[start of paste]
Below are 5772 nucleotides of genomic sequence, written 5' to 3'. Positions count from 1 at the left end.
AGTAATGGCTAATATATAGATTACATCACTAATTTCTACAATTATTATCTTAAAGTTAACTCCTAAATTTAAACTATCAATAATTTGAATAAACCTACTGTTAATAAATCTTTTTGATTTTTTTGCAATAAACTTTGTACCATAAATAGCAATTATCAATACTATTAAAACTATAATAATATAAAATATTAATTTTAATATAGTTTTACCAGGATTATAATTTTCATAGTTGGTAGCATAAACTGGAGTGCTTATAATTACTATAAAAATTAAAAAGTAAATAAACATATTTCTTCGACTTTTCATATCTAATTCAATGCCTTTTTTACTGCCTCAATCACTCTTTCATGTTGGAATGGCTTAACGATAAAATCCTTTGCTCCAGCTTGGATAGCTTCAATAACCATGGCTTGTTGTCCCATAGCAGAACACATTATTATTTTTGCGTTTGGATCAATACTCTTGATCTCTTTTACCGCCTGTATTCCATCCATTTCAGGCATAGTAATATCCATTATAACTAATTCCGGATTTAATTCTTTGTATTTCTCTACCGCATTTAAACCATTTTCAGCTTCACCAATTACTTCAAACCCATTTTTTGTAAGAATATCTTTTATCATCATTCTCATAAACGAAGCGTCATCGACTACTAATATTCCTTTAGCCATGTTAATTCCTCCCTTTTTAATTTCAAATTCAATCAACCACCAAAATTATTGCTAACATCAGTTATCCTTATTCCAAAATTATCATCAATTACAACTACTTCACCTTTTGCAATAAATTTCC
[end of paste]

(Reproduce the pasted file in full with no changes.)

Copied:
Below are 5772 nucleotides of genomic sequence, written 5' to 3'. Positions count from 1 at the left end.
AGTAATGGCTAATATATAGATTACATCACTAATTTCTACAATTATTATCTTAAAGTTAACTCCTAAATTTAAACTATCAATAATTTGAATAAACCTACTGTTAATAAATCTTTTTGATTTTTTTGCAATAAACTTTGTACCATAAATAGCAATTATCAATACTATTAAAACTATAATAATATAAAATATTAATTTTAATATAGTTTTACCAGGATTATAATTTTCATAGTTGGTAGCATAAACTGGAGTGCTTATAATTACTATAAAAATTAAAAAGTAAATAAACATATTTCTTCGACTTTTCATATCTAATTCAATGCCTTTTTTACTGCCTCAATCACTCTTTCATGTTGGAATGGCTTAACGATAAAATCCTTTGCTCCAGCTTGGATAGCTTCAATAACCATGGCTTGTTGTCCCATAGCAGAACACATTATTATTTTTGCGTTTGGATCAATACTCTTGATCTCTTTTACCGCCTGTATTCCATCCATTTCAGGCATAGTAATATCCATTATAACTAATTCCGGATTTAATTCTTTGTATTTCTCTACCGCATTTAAACCATTTTCAGCTTCACCAATTACTTCAAACCCATTTTTTGTAAGAATATCTTTTATCATCATTCTCATAAACGAAGCGTCATCGACTACTAATATTCCTTTAGCCATGTTAATTCCTCCCTTTTTAATTTCAAATTCAATCAACCACCAAAATTATTGCTAACATCAGTTATCCTTATTCCAAAATTATCATCAATTACAACTACTTCACCTTTTGCAATAAATTTCC